The Northern Norrbotten Ore Province in northernmost Sweden includes the type localities for Kiruna-type apatite iron deposits and has been the focus for intense exploration and research related to Fe oxide-Cu-Au mineralisation during the last decades. Several different types of Fe-oxide and Cu-Au ± Fe oxide mineralisation occur in the region and include: stratiform Cu ± Zn ± Pb ± Fe oxide type, iron formations (including BIF's), Kiruna-type apatite iron ore, and epigenetic Cu ± Au ± Fe oxide type which may be further subdivided into different styles of mineralisation, some of them with typical IOCG (Iron Oxide-Copper-Gold) characteristics. Generally, the formation of Fe oxide ± Cu ± Au mineralisation is directly or indirectly dated between ~ 2.1 and 1.75 Ga, thus spanning about 350 m.y. of geological evolution.The current paper will present in more detail the characteristics of certain key deposits, and aims to put the global concepts of Fe-oxide Cu-Au mineralisations into a regional context. The focus will be on iron deposits and various types of deposits containing Fe-oxides and Cu-sulphides in different proportions which generally have some characteristics in common with the IOCG style. In particular, ore fluid characteristics (magmatic versus non-magmatic) and new geochronological data are used to link the ore-forming processes with the overall crustal evolution to generate a metallogenetic model.Rift bounded shallow marine basins developed at ~ 2.1–2.0 Ga following a long period of extensional tectonics within the Greenstone-dominated, 2.5–2.0 Ga Karelian craton. The ~ 1.9–1.8 Ga Svecofennian Orogen is characterised by subduction and accretion from the southwest. An initial emplacement of calc-alkaline magmas into ~ 1.9 Ga continental arcs led to the formation of the Haparanda Suite and the Porphyrite Group volcanic rocks. Following this early stage of magmatic activity, and separated from it by the earliest deformation and metamorphism, more alkali-rich magmas of the Perthite Monzonite Suite and the Kiirunavaara Group volcanic rocks were formed at ~ 1.88 Ga. Subsequently, partial melting of the middle crust produced large volumes of ~ 1.85 and 1.8 Ga S-type granites in conjunction with subduction related A −/I-type magmatism and associated deformation and metamorphismIn our metallogenetic model the ore formation is considered to relate to the geological evolution as follows. Iron formations and a few stratiform sulphide deposits were deposited in relation to exhalative processes in rift bounded marine basins. The iron formations may be sub-divided into BIF- (banded iron formations) and Mg-rich types, and at several locations these types grade into each other. There is no direct age evidence to constrain the deposition of iron formations, but stable isotope data and stratigraphic correlations suggest a formation within the 2.1–2.0 Ga age range. The major Kiruna-type ores formed from an iron-rich magma (generally with a hydrothermal over-print) and are restricted to areas occupied by volcanic rocks of the Kiirunavaara Group. It is suggested here that 1.89–1.88 Ga tholeiitic magmas underwent magma liquid immiscibility reactions during fractionation and interaction with crustal rocks, including metaevaporites, generating more felsic magmatic rocks and Kiruna-type iron deposits. A second generation of this ore type, with a minor economic importance, appears to have been formed about 100 Ma later. The epigenetic Cu-Au ± Fe oxide mineralisation formed during two stages of the Svecofennian evolution in association with magmatic and metamorphic events and crustal-scale shear zones. During the first stage of mineralisation, from 1.89–1.88 Ga, intrusion-related (porphyry-style) mineralisation and Cu-Au deposits of IOCG affinity formed from magmatic-hydrothermal systems, whereas vein-style and shear zone deposits largely formed at c. 1.78 Ga.The large range of different Fe oxide and Cu-Au ± Fe oxide deposits in Northern Norrbotten is associated with various alteration systems, involving e.g. scapolite, albite, K feldspar, biotite, carbonates, tourmaline and sericite. However, among the apatite iron ores and the epigenetic Cu-Au ± Fe oxide deposits the character of mineralisation, type of ore- and alteration minerals and metal associations are partly controlled by stratigraphic position (i.e. depth of emplacement). Highly saline, NaCl + CaCl2 dominated fluids, commonly also including a CO2-rich population, appear to be a common characteristic feature irrespective of type and age of deposits. Thus, fluids with similar characteristics appear to have been active during quite different stages of the geological evolution. Ore fluids related to epigenetic Cu-Au ± Fe oxides display a trend with decreasing salinity, which probably was caused by mixing with meteoric water. Tentatively, this can be linked to different Cusingle bondAu ore paragenesis, including an initial (magnetite)-pyrite-chalcopyrite stage, a main chalcopyrite stage, and a late bornite stage.Based on the anion composition and the Br/Cl ratio of ore related fluids bittern brines and metaevaporites (including scapolite) seem to be important sources to the high salinity hydrothermal systems generating most of the deposits in Norrbotten. Depending on local conditions and position in the crust these fluids generated a variety of Cu-Au deposits. These include typical IOCG-deposits (Fe-oxides and Cu-Au are part of the same process), IOCG of iron stone type (pre-existing Fe-oxide deposit with later addition of Cu-Au), IOCG of reduced type (lacking Fe-oxides due to local reducing conditions) and vein-style Cu-Au deposits. From a strict genetic point of view, IOCG deposits that formed from fluids of a mainly magmatic origin should be considered to be a different type than those deposits associated with mainly non-magmatic fluids. The former tend to overlap with porphyry systems, whereas those of a mainly non-magmatic origin overlap with sediment hosted Cu-deposits with respect to their origin and character of the ore fluids.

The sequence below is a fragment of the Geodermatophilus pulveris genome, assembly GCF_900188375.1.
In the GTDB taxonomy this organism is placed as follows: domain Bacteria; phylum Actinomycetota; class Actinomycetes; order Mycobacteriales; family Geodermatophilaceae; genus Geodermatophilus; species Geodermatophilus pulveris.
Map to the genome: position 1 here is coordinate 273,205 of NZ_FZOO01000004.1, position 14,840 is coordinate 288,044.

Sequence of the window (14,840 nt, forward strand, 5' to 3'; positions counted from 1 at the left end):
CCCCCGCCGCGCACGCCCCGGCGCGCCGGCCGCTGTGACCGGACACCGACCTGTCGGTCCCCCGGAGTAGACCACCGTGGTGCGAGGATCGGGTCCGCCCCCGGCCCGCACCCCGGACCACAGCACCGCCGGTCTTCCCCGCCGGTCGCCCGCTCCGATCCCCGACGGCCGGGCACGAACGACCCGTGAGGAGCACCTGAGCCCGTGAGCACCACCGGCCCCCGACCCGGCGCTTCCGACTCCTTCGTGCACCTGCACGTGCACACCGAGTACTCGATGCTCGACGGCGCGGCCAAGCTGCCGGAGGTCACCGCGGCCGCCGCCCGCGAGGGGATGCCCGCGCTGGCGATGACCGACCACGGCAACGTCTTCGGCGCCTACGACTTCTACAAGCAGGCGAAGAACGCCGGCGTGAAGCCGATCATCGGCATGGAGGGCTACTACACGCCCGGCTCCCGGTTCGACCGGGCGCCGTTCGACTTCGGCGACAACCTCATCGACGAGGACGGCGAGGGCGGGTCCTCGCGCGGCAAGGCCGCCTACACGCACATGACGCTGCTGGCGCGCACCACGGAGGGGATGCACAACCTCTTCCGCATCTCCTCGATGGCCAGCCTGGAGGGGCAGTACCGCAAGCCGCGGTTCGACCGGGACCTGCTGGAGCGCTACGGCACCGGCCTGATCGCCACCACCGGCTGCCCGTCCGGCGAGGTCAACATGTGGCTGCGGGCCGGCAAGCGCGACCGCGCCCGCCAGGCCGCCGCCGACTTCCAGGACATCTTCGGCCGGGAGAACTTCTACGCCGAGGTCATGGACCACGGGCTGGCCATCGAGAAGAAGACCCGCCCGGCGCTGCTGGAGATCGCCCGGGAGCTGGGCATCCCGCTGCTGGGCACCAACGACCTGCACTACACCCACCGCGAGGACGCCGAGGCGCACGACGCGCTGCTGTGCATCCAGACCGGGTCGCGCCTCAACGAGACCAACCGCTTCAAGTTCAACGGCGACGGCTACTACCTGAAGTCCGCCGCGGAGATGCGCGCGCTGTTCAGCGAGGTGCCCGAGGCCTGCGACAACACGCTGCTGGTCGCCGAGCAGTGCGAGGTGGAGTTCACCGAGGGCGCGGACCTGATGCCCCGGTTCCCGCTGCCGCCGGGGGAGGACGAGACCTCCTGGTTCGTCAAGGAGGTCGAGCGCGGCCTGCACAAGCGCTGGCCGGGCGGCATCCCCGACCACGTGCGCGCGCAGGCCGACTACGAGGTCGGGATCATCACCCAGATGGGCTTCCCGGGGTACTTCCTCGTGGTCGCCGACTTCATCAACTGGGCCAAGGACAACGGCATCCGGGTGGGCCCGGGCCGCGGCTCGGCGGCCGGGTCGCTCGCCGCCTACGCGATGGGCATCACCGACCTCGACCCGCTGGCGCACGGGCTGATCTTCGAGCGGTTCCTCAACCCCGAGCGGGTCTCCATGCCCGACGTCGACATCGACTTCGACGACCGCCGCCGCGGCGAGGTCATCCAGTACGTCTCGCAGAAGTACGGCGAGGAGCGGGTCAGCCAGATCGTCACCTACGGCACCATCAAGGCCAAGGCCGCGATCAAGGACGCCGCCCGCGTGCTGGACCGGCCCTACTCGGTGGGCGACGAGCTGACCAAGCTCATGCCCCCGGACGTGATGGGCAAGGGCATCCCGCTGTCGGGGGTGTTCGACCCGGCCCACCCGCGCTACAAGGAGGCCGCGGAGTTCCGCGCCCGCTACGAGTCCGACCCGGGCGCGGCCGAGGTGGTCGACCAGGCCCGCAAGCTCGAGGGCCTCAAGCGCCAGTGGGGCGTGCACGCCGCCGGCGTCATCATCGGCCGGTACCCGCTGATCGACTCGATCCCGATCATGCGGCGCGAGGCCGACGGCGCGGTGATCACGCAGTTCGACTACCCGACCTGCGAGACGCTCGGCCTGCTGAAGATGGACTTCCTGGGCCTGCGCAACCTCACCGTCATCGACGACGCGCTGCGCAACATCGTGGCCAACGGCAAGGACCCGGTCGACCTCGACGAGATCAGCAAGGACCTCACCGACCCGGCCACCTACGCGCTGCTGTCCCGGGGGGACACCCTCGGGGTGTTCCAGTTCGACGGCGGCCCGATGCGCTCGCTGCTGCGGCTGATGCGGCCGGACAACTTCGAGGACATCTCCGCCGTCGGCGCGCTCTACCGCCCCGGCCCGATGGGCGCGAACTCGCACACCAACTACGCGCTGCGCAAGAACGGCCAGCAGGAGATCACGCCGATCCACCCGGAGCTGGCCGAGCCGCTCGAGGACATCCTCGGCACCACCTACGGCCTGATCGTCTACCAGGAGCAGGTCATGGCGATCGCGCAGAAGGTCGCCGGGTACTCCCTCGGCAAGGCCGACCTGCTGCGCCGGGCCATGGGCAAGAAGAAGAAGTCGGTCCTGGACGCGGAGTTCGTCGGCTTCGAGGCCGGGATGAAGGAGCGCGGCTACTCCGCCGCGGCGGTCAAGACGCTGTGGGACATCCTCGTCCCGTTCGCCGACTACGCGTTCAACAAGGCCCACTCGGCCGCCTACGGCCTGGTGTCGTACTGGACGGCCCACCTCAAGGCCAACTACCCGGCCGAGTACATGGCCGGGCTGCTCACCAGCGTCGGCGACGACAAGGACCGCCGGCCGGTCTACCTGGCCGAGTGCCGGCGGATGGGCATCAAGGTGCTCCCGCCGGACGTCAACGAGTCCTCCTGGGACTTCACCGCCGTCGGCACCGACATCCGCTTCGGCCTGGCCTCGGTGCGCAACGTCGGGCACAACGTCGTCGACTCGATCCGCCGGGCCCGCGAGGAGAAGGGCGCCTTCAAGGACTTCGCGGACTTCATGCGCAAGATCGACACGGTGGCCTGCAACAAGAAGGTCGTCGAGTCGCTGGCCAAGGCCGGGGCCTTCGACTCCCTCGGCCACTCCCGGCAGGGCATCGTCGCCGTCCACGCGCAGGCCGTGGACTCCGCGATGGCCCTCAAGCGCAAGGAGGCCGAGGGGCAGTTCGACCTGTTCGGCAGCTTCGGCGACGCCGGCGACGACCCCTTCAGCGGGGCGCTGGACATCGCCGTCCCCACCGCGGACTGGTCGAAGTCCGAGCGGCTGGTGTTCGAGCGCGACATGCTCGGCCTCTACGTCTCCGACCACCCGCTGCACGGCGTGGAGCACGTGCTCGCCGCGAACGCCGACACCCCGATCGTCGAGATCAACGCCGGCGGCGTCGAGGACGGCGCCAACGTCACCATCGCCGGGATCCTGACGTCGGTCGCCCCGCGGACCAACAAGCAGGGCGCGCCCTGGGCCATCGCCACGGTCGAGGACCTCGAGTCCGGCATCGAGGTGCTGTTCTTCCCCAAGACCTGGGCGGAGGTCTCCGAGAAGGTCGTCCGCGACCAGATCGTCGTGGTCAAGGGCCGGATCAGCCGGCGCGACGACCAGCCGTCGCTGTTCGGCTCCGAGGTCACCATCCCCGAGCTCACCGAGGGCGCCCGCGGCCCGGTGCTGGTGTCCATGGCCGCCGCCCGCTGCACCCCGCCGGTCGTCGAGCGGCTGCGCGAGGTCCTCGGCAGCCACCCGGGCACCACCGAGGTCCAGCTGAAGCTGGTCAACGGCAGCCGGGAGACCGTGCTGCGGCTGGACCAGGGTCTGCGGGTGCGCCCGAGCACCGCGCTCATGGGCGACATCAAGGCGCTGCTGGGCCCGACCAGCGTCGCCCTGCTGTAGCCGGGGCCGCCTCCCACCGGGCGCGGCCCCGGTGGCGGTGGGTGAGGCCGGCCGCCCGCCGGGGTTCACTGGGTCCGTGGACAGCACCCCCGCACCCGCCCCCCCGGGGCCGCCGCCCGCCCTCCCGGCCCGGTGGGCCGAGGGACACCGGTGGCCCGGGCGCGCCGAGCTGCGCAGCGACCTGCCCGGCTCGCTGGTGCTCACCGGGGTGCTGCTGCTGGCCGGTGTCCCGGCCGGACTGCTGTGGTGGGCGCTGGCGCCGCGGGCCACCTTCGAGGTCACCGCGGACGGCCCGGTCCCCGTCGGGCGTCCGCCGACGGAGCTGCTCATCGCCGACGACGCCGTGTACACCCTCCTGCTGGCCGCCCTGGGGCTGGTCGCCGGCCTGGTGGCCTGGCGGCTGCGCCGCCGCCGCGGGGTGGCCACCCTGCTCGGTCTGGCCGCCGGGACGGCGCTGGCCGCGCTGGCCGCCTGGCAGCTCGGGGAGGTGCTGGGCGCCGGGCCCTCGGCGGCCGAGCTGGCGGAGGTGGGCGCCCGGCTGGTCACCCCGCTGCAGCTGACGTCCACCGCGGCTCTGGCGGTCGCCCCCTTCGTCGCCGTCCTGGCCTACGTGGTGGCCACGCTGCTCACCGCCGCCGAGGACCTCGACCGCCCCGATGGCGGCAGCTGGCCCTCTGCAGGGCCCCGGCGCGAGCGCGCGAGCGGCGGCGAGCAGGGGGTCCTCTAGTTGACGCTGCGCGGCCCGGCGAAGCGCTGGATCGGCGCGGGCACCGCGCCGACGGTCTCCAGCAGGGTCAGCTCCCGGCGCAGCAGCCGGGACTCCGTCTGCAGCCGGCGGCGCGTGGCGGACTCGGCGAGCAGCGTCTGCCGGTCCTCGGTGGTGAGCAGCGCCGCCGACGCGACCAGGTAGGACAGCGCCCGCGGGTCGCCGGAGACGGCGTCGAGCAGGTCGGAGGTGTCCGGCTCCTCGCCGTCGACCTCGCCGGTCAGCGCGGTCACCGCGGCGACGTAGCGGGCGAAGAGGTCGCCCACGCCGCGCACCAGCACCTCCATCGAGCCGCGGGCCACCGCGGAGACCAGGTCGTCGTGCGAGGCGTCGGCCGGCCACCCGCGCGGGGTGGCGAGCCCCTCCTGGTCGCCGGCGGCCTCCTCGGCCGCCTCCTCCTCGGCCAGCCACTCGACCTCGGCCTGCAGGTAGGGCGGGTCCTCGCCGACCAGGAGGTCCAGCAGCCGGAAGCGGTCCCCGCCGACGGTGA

• 12.